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Integrity

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Lifelong Commitment

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Honor and Respect

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Personal and Intellectual Growth

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Philanthropic Service to Others

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Sincere Friendship

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Integrity

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Lifelong Commitment

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Honor and Respect

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Personal and Intellectual Growth

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Philanthropic Service to Others

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Sincere Friendship

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Integrity

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Sincere Friendship

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Lifelong Commitment

Symbols

  

 The Badge 

 Badge

The badge of I.C. Sorosis, which was chosen by the founders in 1867, consisted of a golden arrow with the letters "IC" on its wings. When the name of the Fraternity was changed to Pi Beta Phi, the Greek letters replaced the "IC" on the wings. At the Yellowstone National Park Convention in 1934, the convention body voted to limit the links in the chain of the badge to 12 — one for each founder.

Upon initiation, a member is given a gold-filled arrow badge. If she wishes, she may order a jeweled badge through Headquarters atnominal cost. Only initiated members of Pi Beta Phi wear the golden arrow badge over the heart, with the tip of the arrow pointed up. 

The Crest

Crest

The crest, or coat of arms, of Pi Beta Phi is a lozenge blazoned with the Brownlee family crest. An eagle is displayed in the middle,on top of which is the seal of Monmouth College (where Pi Phi was founded). The blazing sun, with the Latin word LUX in the center, is on the eagle's chest. In the eagle's right talon is the monogram "IC," and the left talon holds the arrow of Pi Beta Phi.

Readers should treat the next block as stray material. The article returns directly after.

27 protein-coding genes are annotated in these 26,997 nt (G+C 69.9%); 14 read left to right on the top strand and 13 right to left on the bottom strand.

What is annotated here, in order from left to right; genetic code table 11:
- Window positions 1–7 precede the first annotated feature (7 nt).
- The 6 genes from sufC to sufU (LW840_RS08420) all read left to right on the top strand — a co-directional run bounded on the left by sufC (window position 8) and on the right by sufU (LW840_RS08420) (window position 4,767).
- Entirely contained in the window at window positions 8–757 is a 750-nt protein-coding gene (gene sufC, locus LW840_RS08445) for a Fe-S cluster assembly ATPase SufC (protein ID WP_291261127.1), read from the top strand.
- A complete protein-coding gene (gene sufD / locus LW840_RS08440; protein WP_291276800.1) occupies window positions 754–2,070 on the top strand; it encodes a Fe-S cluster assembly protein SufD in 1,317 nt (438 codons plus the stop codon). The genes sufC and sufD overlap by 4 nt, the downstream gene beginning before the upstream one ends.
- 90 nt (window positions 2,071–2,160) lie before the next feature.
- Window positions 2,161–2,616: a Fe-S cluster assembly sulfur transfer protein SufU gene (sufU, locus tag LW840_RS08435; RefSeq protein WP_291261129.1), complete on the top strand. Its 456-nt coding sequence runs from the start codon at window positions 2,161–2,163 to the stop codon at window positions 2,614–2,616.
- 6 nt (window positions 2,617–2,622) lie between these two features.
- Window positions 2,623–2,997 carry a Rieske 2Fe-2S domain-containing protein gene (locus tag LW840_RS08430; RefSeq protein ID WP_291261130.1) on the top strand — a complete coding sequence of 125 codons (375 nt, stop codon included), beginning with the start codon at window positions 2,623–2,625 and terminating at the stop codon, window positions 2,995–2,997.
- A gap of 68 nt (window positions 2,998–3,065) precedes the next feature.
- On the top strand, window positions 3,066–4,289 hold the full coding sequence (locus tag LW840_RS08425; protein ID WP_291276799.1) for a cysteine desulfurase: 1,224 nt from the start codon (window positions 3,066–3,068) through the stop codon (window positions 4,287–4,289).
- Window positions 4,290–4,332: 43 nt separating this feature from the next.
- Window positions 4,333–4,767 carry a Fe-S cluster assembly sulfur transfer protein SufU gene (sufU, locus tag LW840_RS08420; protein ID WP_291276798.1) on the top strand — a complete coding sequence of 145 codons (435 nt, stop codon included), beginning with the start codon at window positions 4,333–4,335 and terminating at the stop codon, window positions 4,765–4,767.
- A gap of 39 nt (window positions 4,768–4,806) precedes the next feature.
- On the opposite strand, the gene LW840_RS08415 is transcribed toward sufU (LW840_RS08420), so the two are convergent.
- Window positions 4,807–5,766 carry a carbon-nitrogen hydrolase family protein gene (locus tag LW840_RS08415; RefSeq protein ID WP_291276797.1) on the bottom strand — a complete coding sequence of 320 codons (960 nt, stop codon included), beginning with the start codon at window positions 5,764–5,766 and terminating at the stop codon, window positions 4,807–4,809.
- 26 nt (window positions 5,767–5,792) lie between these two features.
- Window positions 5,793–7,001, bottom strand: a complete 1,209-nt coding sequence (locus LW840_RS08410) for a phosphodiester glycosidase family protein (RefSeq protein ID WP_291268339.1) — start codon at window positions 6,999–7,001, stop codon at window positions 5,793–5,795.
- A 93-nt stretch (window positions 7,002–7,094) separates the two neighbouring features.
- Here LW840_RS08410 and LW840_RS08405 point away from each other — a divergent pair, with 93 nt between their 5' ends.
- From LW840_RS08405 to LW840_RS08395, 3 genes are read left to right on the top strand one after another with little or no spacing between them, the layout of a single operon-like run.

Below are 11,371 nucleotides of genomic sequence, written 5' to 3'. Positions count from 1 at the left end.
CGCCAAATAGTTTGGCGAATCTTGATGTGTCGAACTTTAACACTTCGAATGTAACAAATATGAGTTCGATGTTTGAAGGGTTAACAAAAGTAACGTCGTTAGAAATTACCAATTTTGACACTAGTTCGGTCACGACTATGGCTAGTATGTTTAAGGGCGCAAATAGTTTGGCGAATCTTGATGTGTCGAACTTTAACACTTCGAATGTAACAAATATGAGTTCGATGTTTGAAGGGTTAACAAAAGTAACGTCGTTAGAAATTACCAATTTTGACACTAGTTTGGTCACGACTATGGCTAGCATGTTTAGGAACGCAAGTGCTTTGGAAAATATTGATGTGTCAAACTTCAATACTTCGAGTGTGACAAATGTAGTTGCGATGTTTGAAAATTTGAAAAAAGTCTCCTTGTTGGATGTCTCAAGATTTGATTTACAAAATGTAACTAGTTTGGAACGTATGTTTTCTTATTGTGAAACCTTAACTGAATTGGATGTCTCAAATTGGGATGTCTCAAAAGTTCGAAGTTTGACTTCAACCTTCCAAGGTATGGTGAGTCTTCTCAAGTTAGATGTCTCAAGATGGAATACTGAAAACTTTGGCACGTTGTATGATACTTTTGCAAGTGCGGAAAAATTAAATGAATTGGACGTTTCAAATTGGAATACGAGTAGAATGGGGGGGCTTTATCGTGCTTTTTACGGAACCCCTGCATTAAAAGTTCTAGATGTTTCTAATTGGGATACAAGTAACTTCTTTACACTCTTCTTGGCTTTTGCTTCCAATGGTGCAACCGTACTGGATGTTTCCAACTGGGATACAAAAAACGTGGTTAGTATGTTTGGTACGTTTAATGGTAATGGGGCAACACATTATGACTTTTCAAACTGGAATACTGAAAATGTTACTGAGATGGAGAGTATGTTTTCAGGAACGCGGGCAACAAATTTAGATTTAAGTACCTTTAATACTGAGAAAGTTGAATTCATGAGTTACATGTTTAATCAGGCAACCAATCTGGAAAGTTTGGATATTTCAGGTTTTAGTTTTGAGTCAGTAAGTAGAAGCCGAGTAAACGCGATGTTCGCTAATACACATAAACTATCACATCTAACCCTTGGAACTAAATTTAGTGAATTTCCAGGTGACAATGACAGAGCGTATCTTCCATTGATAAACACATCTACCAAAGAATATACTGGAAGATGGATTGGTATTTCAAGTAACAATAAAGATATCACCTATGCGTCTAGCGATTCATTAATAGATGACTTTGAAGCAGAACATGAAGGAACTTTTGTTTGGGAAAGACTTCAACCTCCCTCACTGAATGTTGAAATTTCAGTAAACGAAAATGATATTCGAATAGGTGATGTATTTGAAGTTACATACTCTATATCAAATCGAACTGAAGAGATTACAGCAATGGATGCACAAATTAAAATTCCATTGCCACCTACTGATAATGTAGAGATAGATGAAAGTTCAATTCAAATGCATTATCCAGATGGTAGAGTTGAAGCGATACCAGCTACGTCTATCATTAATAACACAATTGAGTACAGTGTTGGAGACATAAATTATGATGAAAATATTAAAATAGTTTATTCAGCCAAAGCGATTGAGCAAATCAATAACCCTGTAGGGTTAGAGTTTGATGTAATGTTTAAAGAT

The lozenge signifies that the arms represent a women's organization; the eagle, by holding the "IC" in one talon and Pi Beta Phi arrow in the other, signifies the absolute identity between I.C. Sorosis and Pi Beta Phi Fraternity. The coat of arms was adopted as the official fraternity crest at the 1912 Evanston Convention.

The Flower 

 Carnation

Adopted at the 1890 Galesburg Convention, the wine carnation became the official flower, with these words: "The roots of the flower are the founders, for from them the whole plant grew ... the stem represents the Grand Council. It gives to us what was received from the roots. It gives us height and strength ... the leaves of our flower are the alumnae. They stand nearest the stem and assist it in its work.

They are in communication with the world and breathe in for us the best of the world's ideals ... the petals are red for the girls are loyal. As it is the rich, wine color that makes the flower attractive, it, too, is the warm fervent loyalty of its members making Pi Beta Phi beautiful in the eyes of everyone. The pistil is the spirit, and the stamens are ideals of Pi Beta Phi. The petals stand closely united around these to defend and protect them."

The Pledge Pin  

 Badge 1

The pledge pin is an arrowhead of Roman gold mounted with the Greek letter B (Beta) in burnished gold.

  The Angel 

 Angel

Fraternity history tells of songs about Pi Phi angels becoming popular in the late 1930s and early 1940s with skits depicting Pi Phis as angels often used in recruitment. Angel collections are popular among many Pi Phis. The founders did not choose the angel as a fraternity symbol; however, it is a worthy unofficial symbol of Pi Beta Phi.

 Colors and Motto

 Colors

 The colors of the Fraternity, wine and silver blue, and the first Greek motto, Pi Beta Phi, were adopted at the 1882 Burlington Convention.